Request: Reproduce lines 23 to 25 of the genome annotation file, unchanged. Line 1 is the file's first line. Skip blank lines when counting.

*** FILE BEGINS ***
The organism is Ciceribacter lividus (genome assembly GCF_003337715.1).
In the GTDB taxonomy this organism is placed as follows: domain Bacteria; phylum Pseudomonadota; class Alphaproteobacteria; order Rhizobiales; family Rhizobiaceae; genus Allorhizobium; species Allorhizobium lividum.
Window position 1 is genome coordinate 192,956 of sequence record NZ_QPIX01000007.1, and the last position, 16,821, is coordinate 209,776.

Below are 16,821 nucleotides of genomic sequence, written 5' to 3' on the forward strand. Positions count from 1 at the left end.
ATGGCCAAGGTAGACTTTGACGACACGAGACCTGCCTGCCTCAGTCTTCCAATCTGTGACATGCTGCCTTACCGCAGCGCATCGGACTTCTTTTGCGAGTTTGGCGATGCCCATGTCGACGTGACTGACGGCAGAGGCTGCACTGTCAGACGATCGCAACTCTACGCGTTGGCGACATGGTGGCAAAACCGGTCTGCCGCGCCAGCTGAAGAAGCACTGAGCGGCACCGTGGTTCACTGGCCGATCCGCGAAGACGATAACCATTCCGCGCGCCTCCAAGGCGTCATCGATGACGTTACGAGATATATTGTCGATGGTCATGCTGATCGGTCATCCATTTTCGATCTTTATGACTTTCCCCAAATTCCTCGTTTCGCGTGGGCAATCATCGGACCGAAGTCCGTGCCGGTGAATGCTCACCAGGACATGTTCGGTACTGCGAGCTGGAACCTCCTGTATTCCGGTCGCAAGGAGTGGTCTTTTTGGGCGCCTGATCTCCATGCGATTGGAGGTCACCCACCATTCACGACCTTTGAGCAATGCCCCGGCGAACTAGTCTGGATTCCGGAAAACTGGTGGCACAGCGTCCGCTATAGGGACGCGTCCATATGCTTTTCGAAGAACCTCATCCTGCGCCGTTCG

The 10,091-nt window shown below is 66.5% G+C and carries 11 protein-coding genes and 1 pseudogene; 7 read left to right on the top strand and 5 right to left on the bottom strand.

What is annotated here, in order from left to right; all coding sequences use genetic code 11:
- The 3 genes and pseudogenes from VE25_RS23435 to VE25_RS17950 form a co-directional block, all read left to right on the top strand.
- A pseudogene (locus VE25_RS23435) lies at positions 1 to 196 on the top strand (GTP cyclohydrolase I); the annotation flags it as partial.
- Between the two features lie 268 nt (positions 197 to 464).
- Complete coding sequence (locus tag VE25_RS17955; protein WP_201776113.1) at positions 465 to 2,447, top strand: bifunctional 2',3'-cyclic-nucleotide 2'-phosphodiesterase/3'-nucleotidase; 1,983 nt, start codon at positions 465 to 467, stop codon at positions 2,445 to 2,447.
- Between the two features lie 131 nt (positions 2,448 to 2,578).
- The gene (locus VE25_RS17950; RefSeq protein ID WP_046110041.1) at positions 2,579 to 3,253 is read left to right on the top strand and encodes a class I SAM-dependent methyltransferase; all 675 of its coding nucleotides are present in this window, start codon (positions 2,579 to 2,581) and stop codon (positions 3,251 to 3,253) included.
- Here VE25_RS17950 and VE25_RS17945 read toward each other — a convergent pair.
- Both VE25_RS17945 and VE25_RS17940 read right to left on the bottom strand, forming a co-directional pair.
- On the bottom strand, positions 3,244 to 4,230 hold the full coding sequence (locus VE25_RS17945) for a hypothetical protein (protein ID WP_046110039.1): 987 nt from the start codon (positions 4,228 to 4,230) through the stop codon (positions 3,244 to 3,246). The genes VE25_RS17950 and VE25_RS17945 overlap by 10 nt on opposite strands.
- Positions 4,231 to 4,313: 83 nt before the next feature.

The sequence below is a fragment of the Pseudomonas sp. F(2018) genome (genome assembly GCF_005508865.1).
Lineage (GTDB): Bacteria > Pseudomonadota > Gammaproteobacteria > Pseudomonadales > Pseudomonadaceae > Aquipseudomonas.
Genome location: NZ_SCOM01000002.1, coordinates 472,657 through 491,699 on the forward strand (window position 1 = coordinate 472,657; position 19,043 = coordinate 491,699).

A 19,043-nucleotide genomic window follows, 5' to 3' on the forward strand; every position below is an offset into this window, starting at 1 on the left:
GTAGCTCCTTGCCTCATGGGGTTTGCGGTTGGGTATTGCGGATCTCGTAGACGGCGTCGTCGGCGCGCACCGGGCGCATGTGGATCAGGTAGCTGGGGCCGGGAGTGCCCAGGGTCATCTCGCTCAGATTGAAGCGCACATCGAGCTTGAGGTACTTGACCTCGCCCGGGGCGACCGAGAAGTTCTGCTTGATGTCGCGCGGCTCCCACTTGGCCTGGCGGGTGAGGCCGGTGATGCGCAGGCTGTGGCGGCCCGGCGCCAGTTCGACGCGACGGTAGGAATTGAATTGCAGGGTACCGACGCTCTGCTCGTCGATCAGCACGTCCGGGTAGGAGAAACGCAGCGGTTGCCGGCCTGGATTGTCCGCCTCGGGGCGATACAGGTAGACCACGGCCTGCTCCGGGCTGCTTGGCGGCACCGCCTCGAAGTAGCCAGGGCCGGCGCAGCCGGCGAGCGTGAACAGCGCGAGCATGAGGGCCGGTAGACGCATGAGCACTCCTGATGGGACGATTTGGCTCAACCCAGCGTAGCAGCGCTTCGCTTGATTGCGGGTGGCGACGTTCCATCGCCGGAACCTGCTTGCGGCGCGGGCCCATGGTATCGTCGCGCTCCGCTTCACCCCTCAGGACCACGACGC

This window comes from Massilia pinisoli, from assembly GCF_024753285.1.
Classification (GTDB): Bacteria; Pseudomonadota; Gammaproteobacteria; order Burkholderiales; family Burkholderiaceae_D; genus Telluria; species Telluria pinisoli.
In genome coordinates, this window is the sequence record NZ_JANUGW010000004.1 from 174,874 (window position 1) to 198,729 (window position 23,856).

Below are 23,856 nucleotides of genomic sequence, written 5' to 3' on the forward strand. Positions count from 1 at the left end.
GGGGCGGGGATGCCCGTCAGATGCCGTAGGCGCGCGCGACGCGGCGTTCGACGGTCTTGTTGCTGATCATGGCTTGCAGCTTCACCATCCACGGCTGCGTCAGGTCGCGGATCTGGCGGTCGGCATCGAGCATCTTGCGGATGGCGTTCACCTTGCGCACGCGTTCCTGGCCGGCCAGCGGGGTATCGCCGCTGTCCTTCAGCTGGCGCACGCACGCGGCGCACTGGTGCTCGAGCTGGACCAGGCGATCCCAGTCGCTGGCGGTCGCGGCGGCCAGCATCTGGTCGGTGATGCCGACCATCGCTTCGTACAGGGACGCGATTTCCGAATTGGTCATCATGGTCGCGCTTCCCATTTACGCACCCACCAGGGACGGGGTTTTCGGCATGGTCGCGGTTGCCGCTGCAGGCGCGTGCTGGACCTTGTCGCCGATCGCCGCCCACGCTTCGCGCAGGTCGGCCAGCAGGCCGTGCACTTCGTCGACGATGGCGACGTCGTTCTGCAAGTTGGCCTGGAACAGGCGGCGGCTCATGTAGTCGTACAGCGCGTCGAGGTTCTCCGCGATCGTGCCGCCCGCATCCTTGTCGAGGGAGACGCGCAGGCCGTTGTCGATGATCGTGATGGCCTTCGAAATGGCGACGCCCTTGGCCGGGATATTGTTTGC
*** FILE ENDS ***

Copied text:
This window comes from Massilia pinisoli, from assembly GCF_024753285.1.
Classification (GTDB): Bacteria; Pseudomonadota; Gammaproteobacteria; order Burkholderiales; family Burkholderiaceae_D; genus Telluria; species Telluria pinisoli.
In genome coordinates, this window is the sequence record NZ_JANUGW010000004.1 from 174,874 (window position 1) to 198,729 (window position 23,856).